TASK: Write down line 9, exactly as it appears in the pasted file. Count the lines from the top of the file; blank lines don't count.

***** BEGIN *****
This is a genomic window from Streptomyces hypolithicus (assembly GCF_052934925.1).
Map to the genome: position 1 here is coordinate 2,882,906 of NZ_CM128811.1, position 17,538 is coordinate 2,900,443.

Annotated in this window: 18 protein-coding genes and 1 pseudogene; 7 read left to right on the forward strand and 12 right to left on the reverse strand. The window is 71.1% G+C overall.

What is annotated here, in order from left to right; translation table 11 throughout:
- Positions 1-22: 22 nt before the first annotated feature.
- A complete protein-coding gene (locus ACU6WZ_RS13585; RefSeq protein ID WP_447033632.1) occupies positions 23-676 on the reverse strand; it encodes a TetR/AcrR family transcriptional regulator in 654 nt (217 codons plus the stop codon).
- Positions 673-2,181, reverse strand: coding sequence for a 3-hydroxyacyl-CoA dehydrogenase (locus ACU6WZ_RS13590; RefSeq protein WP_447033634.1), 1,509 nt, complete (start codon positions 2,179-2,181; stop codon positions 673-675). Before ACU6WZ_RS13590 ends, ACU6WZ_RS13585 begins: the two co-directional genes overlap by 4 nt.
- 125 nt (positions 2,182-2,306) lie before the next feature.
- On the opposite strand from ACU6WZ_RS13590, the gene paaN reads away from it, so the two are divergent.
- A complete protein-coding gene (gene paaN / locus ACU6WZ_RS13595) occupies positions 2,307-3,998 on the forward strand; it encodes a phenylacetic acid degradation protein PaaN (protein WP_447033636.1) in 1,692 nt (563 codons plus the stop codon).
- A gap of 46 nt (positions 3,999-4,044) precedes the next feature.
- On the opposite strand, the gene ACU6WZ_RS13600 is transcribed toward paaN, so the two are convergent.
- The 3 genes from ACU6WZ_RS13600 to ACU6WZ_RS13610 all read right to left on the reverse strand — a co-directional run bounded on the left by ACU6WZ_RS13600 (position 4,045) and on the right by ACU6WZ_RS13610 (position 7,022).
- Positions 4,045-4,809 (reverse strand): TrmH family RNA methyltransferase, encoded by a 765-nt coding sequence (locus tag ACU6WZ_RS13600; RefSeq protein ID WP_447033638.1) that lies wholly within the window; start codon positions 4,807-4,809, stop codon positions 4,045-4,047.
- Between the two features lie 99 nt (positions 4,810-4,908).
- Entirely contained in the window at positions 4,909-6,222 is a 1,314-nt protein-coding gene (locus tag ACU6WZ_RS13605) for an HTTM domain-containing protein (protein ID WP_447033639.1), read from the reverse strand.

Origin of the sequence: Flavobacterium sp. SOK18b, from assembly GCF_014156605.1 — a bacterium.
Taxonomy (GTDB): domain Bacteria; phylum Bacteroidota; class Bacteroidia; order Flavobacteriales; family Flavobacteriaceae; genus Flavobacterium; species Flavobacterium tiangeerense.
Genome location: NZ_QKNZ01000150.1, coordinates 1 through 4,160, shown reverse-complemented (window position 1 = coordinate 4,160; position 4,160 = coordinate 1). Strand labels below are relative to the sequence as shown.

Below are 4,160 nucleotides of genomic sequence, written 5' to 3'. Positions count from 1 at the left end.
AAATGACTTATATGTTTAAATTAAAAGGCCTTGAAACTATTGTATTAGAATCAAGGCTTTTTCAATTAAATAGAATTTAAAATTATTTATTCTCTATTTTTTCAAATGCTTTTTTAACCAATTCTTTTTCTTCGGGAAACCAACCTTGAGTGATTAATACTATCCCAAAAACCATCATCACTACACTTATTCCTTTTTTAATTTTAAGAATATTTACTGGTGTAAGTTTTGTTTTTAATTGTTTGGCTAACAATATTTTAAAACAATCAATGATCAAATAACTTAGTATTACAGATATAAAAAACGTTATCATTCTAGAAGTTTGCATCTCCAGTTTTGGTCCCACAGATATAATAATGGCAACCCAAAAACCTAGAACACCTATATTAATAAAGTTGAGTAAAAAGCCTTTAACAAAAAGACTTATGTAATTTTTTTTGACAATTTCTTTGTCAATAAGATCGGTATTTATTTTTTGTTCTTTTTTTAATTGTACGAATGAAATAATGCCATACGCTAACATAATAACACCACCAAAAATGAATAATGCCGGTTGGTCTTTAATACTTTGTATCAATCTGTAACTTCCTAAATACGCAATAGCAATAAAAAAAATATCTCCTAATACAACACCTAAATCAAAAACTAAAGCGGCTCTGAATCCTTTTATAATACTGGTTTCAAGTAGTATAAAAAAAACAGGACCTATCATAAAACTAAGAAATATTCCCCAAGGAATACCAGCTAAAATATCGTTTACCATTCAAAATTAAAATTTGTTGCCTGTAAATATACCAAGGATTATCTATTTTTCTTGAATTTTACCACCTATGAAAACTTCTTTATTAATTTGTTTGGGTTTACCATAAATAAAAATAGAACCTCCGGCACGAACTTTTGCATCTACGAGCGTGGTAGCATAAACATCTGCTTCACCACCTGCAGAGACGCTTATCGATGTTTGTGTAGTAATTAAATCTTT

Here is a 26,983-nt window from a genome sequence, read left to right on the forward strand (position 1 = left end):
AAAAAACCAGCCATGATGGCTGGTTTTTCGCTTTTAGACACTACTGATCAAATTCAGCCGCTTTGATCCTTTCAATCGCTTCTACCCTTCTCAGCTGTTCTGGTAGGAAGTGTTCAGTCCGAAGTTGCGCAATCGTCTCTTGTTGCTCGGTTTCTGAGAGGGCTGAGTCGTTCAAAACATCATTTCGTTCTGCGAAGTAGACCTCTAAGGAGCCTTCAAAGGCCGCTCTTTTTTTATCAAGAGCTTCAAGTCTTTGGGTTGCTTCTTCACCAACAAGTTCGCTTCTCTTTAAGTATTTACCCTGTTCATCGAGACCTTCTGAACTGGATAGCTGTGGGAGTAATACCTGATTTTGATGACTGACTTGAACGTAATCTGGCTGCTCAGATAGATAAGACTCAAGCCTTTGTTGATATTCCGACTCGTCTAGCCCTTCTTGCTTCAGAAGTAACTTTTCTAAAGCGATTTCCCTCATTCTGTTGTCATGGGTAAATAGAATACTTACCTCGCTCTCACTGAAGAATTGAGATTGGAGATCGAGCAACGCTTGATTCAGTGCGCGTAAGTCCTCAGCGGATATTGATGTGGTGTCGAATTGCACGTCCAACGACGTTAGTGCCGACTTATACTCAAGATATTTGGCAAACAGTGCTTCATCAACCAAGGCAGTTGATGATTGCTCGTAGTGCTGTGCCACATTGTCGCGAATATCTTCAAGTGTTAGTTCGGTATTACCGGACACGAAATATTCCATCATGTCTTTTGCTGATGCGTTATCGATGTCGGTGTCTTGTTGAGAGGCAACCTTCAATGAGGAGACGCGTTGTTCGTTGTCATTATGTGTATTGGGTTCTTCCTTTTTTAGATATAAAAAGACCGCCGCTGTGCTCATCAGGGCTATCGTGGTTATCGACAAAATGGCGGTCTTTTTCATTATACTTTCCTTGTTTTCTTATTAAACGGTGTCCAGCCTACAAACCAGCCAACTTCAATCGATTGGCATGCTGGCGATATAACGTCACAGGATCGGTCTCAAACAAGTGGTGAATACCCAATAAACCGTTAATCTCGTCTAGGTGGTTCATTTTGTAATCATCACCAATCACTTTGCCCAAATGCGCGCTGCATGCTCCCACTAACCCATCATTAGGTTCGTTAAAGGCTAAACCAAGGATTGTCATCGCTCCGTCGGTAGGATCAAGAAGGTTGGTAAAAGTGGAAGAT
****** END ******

- On the opposite strand from ACU6WZ_RS13590, the gene paaN reads away from it, so the two are divergent.